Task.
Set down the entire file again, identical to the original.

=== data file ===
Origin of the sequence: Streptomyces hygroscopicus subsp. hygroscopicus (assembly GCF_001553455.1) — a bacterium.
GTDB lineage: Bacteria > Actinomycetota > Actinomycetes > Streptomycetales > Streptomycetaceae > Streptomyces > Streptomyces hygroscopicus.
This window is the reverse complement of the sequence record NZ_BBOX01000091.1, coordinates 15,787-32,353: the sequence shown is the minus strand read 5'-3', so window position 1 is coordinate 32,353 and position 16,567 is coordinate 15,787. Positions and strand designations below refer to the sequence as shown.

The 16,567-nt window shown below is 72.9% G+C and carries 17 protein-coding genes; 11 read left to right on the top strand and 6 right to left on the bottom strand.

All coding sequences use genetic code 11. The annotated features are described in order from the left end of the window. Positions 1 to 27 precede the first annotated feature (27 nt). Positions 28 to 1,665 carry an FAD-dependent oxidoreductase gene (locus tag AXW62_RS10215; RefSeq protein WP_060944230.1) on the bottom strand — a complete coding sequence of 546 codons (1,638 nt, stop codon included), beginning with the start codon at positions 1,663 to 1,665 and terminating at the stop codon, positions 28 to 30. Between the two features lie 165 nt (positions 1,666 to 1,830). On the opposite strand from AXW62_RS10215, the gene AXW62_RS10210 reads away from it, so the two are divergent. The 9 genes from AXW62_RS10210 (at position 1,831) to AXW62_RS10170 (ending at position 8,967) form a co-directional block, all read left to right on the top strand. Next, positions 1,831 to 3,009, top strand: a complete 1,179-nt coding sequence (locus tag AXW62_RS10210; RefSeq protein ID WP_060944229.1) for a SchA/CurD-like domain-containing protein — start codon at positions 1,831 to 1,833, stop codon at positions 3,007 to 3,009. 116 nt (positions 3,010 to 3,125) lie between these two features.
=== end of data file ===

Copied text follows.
Origin of the sequence: Streptomyces hygroscopicus subsp. hygroscopicus (assembly GCF_001553455.1) — a bacterium.
GTDB lineage: Bacteria > Actinomycetota > Actinomycetes > Streptomycetales > Streptomycetaceae > Streptomyces > Streptomyces hygroscopicus.
This window is the reverse complement of the sequence record NZ_BBOX01000091.1, coordinates 15,787-32,353: the sequence shown is the minus strand read 5'-3', so window position 1 is coordinate 32,353 and position 16,567 is coordinate 15,787. Positions and strand designations below refer to the sequence as shown.

The 16,567-nt window shown below is 72.9% G+C and carries 17 protein-coding genes; 11 read left to right on the top strand and 6 right to left on the bottom strand.

All coding sequences use genetic code 11. The annotated features are described in order from the left end of the window. Positions 1 to 27 precede the first annotated feature (27 nt). Positions 28 to 1,665 carry an FAD-dependent oxidoreductase gene (locus tag AXW62_RS10215; RefSeq protein WP_060944230.1) on the bottom strand — a complete coding sequence of 546 codons (1,638 nt, stop codon included), beginning with the start codon at positions 1,663 to 1,665 and terminating at the stop codon, positions 28 to 30. Between the two features lie 165 nt (positions 1,666 to 1,830). On the opposite strand from AXW62_RS10215, the gene AXW62_RS10210 reads away from it, so the two are divergent. The 9 genes from AXW62_RS10210 (at position 1,831) to AXW62_RS10170 (ending at position 8,967) form a co-directional block, all read left to right on the top strand. Next, positions 1,831 to 3,009, top strand: a complete 1,179-nt coding sequence (locus tag AXW62_RS10210; RefSeq protein ID WP_060944229.1) for a SchA/CurD-like domain-containing protein — start codon at positions 1,831 to 1,833, stop codon at positions 3,007 to 3,009. 116 nt (positions 3,010 to 3,125) lie between these two features.